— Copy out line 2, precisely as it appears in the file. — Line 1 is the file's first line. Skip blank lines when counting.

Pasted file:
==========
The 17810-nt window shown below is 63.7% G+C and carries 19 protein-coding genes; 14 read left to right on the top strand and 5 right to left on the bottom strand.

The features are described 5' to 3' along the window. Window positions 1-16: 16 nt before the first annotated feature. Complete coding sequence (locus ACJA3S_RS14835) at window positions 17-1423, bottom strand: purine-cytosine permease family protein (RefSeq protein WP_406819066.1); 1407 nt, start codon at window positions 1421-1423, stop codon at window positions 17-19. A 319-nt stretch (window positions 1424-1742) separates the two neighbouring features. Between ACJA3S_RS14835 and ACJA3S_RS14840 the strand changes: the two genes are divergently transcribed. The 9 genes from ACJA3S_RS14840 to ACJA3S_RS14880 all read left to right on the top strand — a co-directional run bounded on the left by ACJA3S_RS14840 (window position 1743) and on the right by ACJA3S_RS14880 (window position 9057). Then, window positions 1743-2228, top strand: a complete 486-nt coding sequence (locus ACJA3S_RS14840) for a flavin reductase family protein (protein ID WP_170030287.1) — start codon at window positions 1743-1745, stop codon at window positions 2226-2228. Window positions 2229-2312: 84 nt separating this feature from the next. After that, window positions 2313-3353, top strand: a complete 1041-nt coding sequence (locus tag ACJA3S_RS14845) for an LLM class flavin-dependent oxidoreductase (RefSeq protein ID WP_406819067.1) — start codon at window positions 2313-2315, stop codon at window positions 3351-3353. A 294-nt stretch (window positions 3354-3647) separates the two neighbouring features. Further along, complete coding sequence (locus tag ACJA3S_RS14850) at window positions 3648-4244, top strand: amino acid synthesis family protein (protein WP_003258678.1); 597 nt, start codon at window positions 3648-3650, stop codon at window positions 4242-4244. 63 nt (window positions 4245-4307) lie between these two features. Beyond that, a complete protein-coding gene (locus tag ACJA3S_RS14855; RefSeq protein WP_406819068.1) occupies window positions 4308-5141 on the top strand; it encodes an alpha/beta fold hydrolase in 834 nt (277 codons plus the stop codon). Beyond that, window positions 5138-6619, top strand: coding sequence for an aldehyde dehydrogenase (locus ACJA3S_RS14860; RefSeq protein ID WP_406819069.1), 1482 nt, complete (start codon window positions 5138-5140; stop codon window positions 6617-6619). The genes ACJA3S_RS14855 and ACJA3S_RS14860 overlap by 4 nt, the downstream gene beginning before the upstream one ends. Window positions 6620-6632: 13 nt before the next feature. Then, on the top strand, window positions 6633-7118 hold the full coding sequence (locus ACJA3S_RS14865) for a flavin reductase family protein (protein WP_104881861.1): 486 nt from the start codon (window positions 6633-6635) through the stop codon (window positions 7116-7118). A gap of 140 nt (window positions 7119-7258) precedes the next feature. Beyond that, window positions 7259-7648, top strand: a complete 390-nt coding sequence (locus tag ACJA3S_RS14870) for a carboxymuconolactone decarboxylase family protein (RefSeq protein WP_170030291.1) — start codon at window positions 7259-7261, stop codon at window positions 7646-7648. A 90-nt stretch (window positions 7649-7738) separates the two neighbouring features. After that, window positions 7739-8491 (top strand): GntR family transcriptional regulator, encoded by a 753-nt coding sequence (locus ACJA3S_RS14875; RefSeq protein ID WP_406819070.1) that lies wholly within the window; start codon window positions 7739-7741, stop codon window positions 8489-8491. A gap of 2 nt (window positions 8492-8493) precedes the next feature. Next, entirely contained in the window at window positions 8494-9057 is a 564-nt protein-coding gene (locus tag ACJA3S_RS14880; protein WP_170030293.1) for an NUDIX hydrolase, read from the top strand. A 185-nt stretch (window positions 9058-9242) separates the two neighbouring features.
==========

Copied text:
The features are described 5' to 3' along the window. Window positions 1-16: 16 nt before the first annotated feature. Complete coding sequence (locus ACJA3S_RS14835) at window positions 17-1423, bottom strand: purine-cytosine permease family protein (RefSeq protein WP_406819066.1); 1407 nt, start codon at window positions 1421-1423, stop codon at window positions 17-19. A 319-nt stretch (window positions 1424-1742) separates the two neighbouring features. Between ACJA3S_RS14835 and ACJA3S_RS14840 the strand changes: the two genes are divergently transcribed. The 9 genes from ACJA3S_RS14840 to ACJA3S_RS14880 all read left to right on the top strand — a co-directional run bounded on the left by ACJA3S_RS14840 (window position 1743) and on the right by ACJA3S_RS14880 (window position 9057). Then, window positions 1743-2228, top strand: a complete 486-nt coding sequence (locus ACJA3S_RS14840) for a flavin reductase family protein (protein ID WP_170030287.1) — start codon at window positions 1743-1745, stop codon at window positions 2226-2228. Window positions 2229-2312: 84 nt separating this feature from the next. After that, window positions 2313-3353, top strand: a complete 1041-nt coding sequence (locus tag ACJA3S_RS14845) for an LLM class flavin-dependent oxidoreductase (RefSeq protein ID WP_406819067.1) — start codon at window positions 2313-2315, stop codon at window positions 3351-3353. A 294-nt stretch (window positions 3354-3647) separates the two neighbouring features. Further along, complete coding sequence (locus tag ACJA3S_RS14850) at window positions 3648-4244, top strand: amino acid synthesis family protein (protein WP_003258678.1); 597 nt, start codon at window positions 3648-3650, stop codon at window positions 4242-4244. 63 nt (window positions 4245-4307) lie between these two features. Beyond that, a complete protein-coding gene (locus tag ACJA3S_RS14855; RefSeq protein WP_406819068.1) occupies window positions 4308-5141 on the top strand; it encodes an alpha/beta fold hydrolase in 834 nt (277 codons plus the stop codon). Beyond that, window positions 5138-6619, top strand: coding sequence for an aldehyde dehydrogenase (locus ACJA3S_RS14860; RefSeq protein ID WP_406819069.1), 1482 nt, complete (start codon window positions 5138-5140; stop codon window positions 6617-6619). The genes ACJA3S_RS14855 and ACJA3S_RS14860 overlap by 4 nt, the downstream gene beginning before the upstream one ends. Window positions 6620-6632: 13 nt before the next feature. Then, on the top strand, window positions 6633-7118 hold the full coding sequence (locus ACJA3S_RS14865) for a flavin reductase family protein (protein WP_104881861.1): 486 nt from the start codon (window positions 6633-6635) through the stop codon (window positions 7116-7118). A gap of 140 nt (window positions 7119-7258) precedes the next feature. Beyond that, window positions 7259-7648, top strand: a complete 390-nt coding sequence (locus tag ACJA3S_RS14870) for a carboxymuconolactone decarboxylase family protein (RefSeq protein WP_170030291.1) — start codon at window positions 7259-7261, stop codon at window positions 7646-7648. A 90-nt stretch (window positions 7649-7738) separates the two neighbouring features. After that, window positions 7739-8491 (top strand): GntR family transcriptional regulator, encoded by a 753-nt coding sequence (locus ACJA3S_RS14875; RefSeq protein ID WP_406819070.1) that lies wholly within the window; start codon window positions 7739-7741, stop codon window positions 8489-8491. A gap of 2 nt (window positions 8492-8493) precedes the next feature. Next, entirely contained in the window at window positions 8494-9057 is a 564-nt protein-coding gene (locus tag ACJA3S_RS14880; protein WP_170030293.1) for an NUDIX hydrolase, read from the top strand. A 185-nt stretch (window positions 9058-9242) separates the two neighbouring features.